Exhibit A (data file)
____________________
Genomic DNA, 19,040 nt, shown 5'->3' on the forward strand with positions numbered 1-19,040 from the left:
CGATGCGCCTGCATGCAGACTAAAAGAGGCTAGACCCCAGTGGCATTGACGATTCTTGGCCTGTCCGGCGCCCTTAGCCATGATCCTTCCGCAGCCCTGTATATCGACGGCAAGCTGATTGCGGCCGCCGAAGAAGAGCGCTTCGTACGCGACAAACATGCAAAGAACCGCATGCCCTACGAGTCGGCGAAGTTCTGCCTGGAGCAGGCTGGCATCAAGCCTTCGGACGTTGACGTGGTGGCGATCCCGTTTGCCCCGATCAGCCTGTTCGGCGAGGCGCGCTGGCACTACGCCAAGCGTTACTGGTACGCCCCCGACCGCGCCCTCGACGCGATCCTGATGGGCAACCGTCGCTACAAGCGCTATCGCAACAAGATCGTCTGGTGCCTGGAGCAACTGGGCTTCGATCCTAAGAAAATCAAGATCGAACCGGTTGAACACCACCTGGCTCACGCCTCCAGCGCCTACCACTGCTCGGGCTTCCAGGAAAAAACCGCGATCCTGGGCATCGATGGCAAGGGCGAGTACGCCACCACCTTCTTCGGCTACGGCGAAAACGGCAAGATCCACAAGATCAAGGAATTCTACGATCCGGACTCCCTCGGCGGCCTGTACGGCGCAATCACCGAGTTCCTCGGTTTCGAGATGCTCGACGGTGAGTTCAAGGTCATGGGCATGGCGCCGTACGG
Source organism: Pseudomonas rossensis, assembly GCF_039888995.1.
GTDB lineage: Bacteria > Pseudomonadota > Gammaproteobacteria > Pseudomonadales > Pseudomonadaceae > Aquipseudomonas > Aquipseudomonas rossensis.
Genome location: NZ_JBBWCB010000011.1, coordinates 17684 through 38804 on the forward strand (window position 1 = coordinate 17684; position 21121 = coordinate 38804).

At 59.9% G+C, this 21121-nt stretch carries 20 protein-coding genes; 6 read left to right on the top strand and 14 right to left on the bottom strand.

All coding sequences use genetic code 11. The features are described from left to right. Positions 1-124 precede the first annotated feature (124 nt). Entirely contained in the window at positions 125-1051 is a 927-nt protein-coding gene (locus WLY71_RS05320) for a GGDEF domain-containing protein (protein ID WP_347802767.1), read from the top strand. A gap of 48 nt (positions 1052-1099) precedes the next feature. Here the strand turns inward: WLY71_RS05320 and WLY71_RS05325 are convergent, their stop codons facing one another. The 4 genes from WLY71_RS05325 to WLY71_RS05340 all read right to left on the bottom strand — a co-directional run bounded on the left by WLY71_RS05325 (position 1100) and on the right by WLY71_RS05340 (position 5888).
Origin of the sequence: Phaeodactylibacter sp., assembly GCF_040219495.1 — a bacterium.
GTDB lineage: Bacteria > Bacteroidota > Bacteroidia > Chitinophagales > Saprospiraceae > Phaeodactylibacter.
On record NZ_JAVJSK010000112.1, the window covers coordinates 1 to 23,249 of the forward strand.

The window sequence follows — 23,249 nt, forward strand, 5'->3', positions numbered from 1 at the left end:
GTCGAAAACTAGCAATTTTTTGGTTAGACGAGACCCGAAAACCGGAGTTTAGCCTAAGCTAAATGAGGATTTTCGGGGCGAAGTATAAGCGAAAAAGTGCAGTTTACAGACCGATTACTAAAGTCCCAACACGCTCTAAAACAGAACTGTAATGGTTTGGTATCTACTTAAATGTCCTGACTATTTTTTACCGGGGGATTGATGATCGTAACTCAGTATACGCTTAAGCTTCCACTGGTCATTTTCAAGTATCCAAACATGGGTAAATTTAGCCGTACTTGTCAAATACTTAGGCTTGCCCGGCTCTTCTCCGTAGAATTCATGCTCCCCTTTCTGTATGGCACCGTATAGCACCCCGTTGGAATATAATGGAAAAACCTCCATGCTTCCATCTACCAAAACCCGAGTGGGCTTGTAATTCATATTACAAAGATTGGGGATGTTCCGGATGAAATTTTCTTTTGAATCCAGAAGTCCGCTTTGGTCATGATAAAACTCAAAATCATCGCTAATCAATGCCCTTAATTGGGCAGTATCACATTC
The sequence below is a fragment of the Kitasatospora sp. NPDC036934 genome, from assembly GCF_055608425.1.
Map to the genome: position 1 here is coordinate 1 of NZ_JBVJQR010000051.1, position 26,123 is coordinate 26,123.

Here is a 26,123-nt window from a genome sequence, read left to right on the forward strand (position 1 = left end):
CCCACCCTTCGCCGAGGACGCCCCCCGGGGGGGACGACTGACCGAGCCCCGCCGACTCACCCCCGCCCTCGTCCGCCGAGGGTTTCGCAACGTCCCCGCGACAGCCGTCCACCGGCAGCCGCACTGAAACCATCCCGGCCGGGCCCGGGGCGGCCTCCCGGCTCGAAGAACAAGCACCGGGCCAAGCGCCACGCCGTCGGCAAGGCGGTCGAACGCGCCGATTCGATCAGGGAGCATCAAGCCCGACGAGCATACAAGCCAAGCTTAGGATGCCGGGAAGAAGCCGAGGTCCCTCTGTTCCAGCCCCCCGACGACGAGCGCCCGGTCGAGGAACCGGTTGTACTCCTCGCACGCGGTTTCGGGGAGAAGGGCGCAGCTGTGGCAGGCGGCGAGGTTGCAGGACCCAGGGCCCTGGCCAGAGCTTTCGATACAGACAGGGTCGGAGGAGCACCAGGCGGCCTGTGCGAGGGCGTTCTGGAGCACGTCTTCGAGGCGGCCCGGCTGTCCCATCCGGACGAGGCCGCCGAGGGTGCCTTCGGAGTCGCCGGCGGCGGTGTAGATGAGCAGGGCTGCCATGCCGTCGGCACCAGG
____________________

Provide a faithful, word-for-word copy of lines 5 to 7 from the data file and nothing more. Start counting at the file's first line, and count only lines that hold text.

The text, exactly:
Genome location: NZ_JBBWCB010000011.1, coordinates 17684 through 38804 on the forward strand (window position 1 = coordinate 17684; position 21121 = coordinate 38804).

At 59.9% G+C, this 21121-nt stretch carries 20 protein-coding genes; 6 read left to right on the top strand and 14 right to left on the bottom strand.

All coding sequences use genetic code 11. The features are described from left to right. Positions 1-124 precede the first annotated feature (124 nt). Entirely contained in the window at positions 125-1051 is a 927-nt protein-coding gene (locus WLY71_RS05320) for a GGDEF domain-containing protein (protein ID WP_347802767.1), read from the top strand. A gap of 48 nt (positions 1052-1099) precedes the next feature. Here the strand turns inward: WLY71_RS05320 and WLY71_RS05325 are convergent, their stop codons facing one another. The 4 genes from WLY71_RS05325 to WLY71_RS05340 all read right to left on the bottom strand — a co-directional run bounded on the left by WLY71_RS05325 (position 1100) and on the right by WLY71_RS05340 (position 5888).